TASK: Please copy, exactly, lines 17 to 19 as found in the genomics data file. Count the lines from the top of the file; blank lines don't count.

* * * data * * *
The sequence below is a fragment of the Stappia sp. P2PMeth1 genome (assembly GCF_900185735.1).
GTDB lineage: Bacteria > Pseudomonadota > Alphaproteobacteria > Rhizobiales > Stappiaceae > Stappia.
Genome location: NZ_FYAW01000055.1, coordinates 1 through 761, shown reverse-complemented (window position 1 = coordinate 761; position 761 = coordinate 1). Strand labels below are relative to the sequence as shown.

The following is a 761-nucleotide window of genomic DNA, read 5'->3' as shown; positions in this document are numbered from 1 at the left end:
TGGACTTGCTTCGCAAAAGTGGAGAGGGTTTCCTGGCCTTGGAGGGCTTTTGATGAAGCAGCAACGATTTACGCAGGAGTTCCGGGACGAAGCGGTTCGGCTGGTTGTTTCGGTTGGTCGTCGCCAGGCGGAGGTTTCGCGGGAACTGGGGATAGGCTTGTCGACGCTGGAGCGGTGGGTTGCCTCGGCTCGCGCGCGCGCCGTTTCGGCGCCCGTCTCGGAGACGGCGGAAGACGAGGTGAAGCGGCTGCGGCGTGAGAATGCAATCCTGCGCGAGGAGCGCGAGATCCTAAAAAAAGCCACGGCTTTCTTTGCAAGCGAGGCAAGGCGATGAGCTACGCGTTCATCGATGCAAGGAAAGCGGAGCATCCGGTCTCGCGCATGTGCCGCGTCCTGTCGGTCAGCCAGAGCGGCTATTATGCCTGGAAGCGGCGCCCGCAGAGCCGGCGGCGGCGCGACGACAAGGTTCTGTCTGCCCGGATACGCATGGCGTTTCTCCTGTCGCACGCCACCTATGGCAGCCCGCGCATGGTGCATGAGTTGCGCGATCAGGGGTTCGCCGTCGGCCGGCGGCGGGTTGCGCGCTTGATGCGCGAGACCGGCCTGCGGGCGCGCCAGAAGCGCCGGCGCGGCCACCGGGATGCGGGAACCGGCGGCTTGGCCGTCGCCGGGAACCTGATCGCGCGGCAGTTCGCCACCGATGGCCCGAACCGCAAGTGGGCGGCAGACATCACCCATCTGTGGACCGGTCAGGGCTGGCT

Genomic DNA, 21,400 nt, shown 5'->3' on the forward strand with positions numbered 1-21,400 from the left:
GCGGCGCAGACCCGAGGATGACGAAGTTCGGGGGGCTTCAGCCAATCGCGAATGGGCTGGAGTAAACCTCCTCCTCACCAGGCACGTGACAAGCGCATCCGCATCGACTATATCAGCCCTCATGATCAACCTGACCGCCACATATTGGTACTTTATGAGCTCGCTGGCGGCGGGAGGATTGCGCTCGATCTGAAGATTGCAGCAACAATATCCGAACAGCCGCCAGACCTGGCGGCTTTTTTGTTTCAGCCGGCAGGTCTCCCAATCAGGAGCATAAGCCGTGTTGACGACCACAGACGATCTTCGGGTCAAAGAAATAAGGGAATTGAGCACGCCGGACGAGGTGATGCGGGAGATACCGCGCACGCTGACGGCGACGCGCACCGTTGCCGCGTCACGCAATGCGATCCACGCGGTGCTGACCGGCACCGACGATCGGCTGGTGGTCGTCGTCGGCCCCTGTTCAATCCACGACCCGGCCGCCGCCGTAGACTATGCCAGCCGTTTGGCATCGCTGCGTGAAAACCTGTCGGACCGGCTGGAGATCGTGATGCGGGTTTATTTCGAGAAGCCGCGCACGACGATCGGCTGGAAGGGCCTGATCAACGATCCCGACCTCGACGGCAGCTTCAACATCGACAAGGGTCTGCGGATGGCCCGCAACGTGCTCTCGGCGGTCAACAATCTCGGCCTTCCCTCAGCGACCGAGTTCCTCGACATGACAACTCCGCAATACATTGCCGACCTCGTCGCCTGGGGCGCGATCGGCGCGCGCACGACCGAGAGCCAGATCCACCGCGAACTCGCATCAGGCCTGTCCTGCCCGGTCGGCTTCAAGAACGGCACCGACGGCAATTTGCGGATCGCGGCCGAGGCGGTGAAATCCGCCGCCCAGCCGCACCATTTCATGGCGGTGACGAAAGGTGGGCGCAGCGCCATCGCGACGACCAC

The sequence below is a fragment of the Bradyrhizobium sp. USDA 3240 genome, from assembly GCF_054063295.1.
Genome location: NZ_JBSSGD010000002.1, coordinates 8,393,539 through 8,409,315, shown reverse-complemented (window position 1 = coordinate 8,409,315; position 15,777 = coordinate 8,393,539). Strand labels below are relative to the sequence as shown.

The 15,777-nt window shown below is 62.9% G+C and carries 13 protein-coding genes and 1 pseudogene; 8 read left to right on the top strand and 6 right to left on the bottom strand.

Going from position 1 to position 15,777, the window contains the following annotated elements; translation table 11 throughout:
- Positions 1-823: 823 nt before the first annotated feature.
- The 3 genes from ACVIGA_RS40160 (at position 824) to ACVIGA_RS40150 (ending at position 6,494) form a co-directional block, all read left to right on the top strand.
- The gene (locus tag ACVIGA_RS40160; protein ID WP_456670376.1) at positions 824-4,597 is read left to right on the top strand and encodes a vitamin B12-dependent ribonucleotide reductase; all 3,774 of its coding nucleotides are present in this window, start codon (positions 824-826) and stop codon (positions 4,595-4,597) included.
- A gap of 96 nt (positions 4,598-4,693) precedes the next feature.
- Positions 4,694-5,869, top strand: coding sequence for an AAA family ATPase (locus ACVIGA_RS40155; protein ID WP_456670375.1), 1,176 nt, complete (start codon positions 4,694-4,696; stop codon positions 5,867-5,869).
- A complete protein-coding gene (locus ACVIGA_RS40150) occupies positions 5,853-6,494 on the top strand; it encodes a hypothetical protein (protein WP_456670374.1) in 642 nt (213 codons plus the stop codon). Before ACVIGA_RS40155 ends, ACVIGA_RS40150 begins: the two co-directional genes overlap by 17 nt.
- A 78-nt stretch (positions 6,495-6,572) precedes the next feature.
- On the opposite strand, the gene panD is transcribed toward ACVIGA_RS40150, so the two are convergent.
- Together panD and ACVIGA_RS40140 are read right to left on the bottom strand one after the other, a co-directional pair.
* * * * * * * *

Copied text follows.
- A complete protein-coding gene (locus ACVIGA_RS40150) occupies positions 5,853-6,494 on the top strand; it encodes a hypothetical protein (protein WP_456670374.1) in 642 nt (213 codons plus the stop codon). Before ACVIGA_RS40155 ends, ACVIGA_RS40150 begins: the two co-directional genes overlap by 17 nt.
- A 78-nt stretch (positions 6,495-6,572) precedes the next feature.
- On the opposite strand, the gene panD is transcribed toward ACVIGA_RS40150, so the two are convergent.